Several times this fall, for various reasons, I’ve been asked about lessons I’ve learned over time. If you’re interested, I noodle on all this in Letters to a Young Education Reformer. But one lesson that you won’t find there is one that I’ve come to believe is crucial in understanding the vicissitudes of school improvement: Everyone involved in schooling thinks they’re the good guy. Appreciating this little truth can make a huge difference when you’re trying to change pretty much anything in K–12 schooling.
What do I have in mind?
Sit with a teacher, and odds are they’ll tell you how much time they put into lesson planning and instruction, how much work they do at home after their kids go to bed, and how little appreciation they get. Ask about their biggest frustration, and there’s a good chance you’ll hear about meddling assistant principals or principals who just don’t get it.
Sit with a principal, and they’ll tell you how much time they spend monitoring instruction and putting out fires, how early they arrive in the morning and how long their day extends, and how little appreciation they get. Ask about their biggest frustration, and there’s a good chance you’ll hear about the meddling clowns in the central office or a superintendent who just doesn’t get it.
Sit with a superintendent, and they’ll tell you how much time they spend addressing unfair media accounts, managing conflict, or engaging the community; how much time they spend visiting schools or evening events across the community; and how little appreciation they get. Ask about their biggest frustration, and there’s a good chance you’ll hear about the meddling school board or the state legislators who just don’t get it.
Talk to school board officials or parents . . . you get the idea.
The point: Everybody thinks they’re the hero of the story. If you don’t get that, you’ll find yourself constantly wondering why these ill-intentioned people are standing in your way. But 99 percent of the time they’re wondering why you’re in their way. Whether it’s about overhauling how schools use time, reshaping the teaching job, or leveraging educational choice, those on both sides of a decision are convinced they’re right.
Especially in schooling, where we’re talking about kids, public dollars, and community institutions, every change is going to produce questions and discomfort. It’s wise to respect that and acknowledge it. Those who dismiss parental concerns as selfish or uninformed will find themselves inflaming opposition. Those who wave away teacher concerns, simply insisting their idea is the “right” thing to do, tend to reap a whirlwind of well-deserved skepticism.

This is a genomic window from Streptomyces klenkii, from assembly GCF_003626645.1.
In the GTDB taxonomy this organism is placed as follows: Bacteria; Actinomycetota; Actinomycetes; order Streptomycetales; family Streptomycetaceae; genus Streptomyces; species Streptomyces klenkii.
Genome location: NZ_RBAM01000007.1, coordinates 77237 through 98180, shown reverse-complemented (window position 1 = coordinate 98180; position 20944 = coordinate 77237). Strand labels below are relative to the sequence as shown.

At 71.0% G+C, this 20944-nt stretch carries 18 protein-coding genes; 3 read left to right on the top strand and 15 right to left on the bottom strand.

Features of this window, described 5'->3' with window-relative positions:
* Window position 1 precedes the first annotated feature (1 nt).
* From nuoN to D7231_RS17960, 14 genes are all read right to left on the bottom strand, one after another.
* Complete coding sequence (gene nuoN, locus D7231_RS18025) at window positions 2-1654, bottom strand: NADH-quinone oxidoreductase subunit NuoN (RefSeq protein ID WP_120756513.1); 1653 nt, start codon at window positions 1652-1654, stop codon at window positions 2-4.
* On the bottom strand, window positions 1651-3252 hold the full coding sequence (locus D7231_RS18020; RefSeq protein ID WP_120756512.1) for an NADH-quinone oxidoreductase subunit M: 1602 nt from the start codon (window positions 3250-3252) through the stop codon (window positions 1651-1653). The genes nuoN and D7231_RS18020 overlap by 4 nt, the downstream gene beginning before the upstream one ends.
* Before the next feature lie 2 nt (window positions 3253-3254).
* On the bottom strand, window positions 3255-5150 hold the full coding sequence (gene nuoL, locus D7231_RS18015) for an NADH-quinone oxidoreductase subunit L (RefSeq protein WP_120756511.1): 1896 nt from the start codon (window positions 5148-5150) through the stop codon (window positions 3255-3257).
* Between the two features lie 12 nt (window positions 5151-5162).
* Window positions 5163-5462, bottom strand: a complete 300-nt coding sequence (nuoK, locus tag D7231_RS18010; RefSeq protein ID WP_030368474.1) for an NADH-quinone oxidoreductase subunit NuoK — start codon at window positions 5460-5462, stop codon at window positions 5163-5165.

If you appreciate that everyone thinks their heart is in the right place (and that your agenda is the problem), it’s easier to anticipate missteps. Indeed, you can look back at how advocates have fought for any number of things—from No Child Left Behind to the teacher-evaluation boomlet to Common Core to social and emotional learning—and get a better sense of why so much of their messaging didn’t seem to connect with skeptical parents or teachers. It turns out that telling doubters the “research” supports you or that you’re doing it “for the kids” doesn’t help if they find the research unpersuasive or think they’re the ones standing up “for the kids.”
What’s the alternative?
Be open to the possibility that the story is more complicated than we’re prone to acknowledge, to the chance that those who disagree with you may nonetheless mean well and have a point. Instead of trying to shout them down, ask them questions and listen to the answers.
You may learn something. You may even find surprising points of agreement. And a question-driven approach has added benefits. When you approach this work with an answer, everyone else is either an ally or an opponent. They’re either for your idea or against it. The more you dig in, the more firmly those lines are drawn. And then all the talk about collaboration rings hollow.
If you start by asking what’s not working, though, it opens doors. That’s why I’m so fond of drawing on history when I write or talk about this stuff. The great thing about starting with how we got here is that it creates some emotional remove. It gives us some distance from what we’re arguing about. A given policy or practice may have been sensible in 1923. But that doesn’t mean it remains so in 2023.
Shifting the focus in this way can create room to identify frustrations and potential solutions. It’s not a secret sauce and it’s no panacea. But if you don’t get that the knucklehead across the table thinks they’re the good guy and you’re the problem, well, I’ve learned that it can help would-be reformers succeed where so many well-meaning predecessors have stumbled.
The opinions expressed in Rick Hess Straight Up are strictly those of the author(s) and do not reflect the opinions or endorsement of Editorial Projects in Education, or any of its publications.